The Gricean view of linguistic communication represents the interlocutors as expressing and recovering communicative intentions. According to it, this task is performed not only by a decoding of the linguistic sentence meaning, but also by a complex inferential activity. Many recent works in pragmatics are concerned with how much inferential activity is needed to explain the understanding of linguistic expressions, and how this activity is triggered and guided. In particular, it is commonly agreed that the success of linguistic communication owes much to expectations and heuristics that have evolved in the human cognitive system. Two main approaches can be distinguished: the neo-Gricean, represented here by Stephen Levinson and the post-Gricean, developed by Dan Sperber and Deirdre Wilson. My aim here is to examine their competing conceptions of expectations and heuristics. What I want to show is that (i) the two competing accounts of both the evolution and the current organization of the pragmatic cognitive mechanisms involved in linguistic understanding attribute very different roles to the heuristics in the retrieval of the speaker’s communicative intentions and (ii) both of heuristic solutions proposed are flawed.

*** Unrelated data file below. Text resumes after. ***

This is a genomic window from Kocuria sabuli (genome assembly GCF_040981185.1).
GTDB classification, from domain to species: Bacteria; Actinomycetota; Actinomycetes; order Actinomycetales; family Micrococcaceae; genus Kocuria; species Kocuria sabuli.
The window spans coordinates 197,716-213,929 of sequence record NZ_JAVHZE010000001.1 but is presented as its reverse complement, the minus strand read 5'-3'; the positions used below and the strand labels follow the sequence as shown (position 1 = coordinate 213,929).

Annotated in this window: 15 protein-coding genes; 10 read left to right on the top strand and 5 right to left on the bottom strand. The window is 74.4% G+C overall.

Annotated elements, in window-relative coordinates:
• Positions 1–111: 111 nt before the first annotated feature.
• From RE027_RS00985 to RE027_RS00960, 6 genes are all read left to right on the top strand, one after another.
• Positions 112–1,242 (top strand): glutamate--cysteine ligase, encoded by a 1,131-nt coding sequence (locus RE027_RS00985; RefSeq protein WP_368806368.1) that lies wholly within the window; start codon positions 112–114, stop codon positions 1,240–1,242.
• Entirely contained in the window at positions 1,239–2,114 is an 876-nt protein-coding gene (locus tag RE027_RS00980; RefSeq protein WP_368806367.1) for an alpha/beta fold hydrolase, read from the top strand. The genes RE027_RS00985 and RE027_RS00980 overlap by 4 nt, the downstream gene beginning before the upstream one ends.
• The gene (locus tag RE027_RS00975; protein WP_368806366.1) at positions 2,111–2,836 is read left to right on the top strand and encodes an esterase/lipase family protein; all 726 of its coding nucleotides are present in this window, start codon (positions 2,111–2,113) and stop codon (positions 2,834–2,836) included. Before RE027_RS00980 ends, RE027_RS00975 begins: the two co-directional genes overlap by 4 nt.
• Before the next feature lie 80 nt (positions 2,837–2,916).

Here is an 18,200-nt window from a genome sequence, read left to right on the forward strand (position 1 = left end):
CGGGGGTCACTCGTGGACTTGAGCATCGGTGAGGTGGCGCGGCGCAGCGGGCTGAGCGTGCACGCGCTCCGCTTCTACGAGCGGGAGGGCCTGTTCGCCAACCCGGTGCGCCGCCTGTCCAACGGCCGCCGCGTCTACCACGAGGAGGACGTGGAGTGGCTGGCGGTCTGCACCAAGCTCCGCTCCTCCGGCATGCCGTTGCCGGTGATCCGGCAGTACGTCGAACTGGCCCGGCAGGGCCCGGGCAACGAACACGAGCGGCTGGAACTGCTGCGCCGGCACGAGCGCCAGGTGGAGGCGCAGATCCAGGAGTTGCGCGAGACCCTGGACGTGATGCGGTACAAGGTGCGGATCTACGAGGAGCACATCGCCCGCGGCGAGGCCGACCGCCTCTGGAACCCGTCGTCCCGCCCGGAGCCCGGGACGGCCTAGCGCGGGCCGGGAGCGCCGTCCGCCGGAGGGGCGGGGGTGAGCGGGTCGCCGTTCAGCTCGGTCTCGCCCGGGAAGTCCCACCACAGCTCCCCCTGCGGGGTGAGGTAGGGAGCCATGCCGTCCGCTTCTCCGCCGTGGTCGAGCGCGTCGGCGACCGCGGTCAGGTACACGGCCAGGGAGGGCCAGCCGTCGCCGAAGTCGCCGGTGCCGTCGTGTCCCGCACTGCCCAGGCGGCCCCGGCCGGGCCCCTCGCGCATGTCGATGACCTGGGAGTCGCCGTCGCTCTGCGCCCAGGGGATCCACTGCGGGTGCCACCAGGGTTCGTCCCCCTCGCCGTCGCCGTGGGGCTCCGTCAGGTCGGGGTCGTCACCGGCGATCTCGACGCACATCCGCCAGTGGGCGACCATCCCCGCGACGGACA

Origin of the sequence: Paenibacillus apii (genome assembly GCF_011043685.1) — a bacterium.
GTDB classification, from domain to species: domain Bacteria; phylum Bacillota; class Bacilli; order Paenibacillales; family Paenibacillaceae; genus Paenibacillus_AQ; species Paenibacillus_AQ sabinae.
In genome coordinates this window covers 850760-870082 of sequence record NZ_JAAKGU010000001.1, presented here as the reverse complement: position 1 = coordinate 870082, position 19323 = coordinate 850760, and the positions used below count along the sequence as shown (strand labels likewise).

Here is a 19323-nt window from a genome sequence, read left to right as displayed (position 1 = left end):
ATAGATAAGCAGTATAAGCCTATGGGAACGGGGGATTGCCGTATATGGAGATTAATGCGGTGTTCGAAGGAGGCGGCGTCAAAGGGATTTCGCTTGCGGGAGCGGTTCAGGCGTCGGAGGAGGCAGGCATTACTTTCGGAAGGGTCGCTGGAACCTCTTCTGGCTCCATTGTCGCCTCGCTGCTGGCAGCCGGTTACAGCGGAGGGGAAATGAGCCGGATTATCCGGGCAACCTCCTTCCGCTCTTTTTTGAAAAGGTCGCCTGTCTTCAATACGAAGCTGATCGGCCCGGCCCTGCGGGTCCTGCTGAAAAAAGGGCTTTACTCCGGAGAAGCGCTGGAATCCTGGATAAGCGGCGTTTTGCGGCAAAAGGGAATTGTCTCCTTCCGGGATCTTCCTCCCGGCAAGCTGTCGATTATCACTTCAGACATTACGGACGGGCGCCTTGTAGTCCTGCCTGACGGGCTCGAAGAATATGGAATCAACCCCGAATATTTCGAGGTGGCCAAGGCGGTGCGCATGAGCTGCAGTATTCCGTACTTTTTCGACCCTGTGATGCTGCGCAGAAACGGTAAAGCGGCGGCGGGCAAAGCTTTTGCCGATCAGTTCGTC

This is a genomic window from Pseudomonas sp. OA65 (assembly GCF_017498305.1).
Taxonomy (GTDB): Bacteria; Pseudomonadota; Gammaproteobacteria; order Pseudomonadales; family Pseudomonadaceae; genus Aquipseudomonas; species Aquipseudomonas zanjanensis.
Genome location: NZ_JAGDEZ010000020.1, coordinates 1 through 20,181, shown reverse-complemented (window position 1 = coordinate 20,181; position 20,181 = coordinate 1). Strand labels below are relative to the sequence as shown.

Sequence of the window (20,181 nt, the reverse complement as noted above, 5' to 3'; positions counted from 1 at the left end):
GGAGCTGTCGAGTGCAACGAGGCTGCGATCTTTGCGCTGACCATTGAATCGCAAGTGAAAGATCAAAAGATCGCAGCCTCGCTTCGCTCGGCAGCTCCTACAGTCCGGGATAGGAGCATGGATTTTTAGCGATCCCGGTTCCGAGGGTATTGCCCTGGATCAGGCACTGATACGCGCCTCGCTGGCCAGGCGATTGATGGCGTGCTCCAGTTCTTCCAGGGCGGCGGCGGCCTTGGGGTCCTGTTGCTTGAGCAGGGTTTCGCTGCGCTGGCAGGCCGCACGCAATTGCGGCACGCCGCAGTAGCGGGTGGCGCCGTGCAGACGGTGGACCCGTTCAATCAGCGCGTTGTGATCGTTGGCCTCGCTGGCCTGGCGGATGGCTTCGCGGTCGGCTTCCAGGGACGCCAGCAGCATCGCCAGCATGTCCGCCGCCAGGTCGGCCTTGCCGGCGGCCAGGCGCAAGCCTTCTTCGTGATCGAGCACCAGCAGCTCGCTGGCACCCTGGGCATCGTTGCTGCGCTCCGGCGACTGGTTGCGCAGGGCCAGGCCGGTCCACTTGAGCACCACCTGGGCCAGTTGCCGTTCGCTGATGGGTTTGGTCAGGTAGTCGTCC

Prospettive neo- e post-griceana circa le origini della comunicazione linguistica: il ruolo delle euristiche a confronto

LABINAZ, PAOLO
2009

Abstract

The Gricean view of linguistic communication represents the interlocutors as expressing and recovering communicative intentions. According to it, this task is performed not only by a decoding of the linguistic sentence meaning, but also by a complex inferential activity. Many recent works in pragmatics are concerned with how much inferential activity is needed to explain the understanding of linguistic expressions, and how this activity is triggered and guided. In particular, it is commonly agreed that the success of linguistic communication owes much to expectations and heuristics that have evolved in the human cognitive system. Two main approaches can be distinguished: the neo-Gricean, represented here by Stephen Levinson and the post-Gricean, developed by Dan Sperber and Deirdre Wilson. My aim here is to examine their competing conceptions of expectations and heuristics. What I want to show is that (i) the two competing accounts of both the evolution and the current organization of the pragmatic cognitive mechanisms involved in linguistic understanding attribute very different roles to the heuristics in the retrieval of the speaker’s communicative intentions and (ii) both of heuristic solutions proposed are flawed.
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Utilizza questo identificativo per citare o creare un link a questo documento: http://hdl.handle.net/11368/2759601
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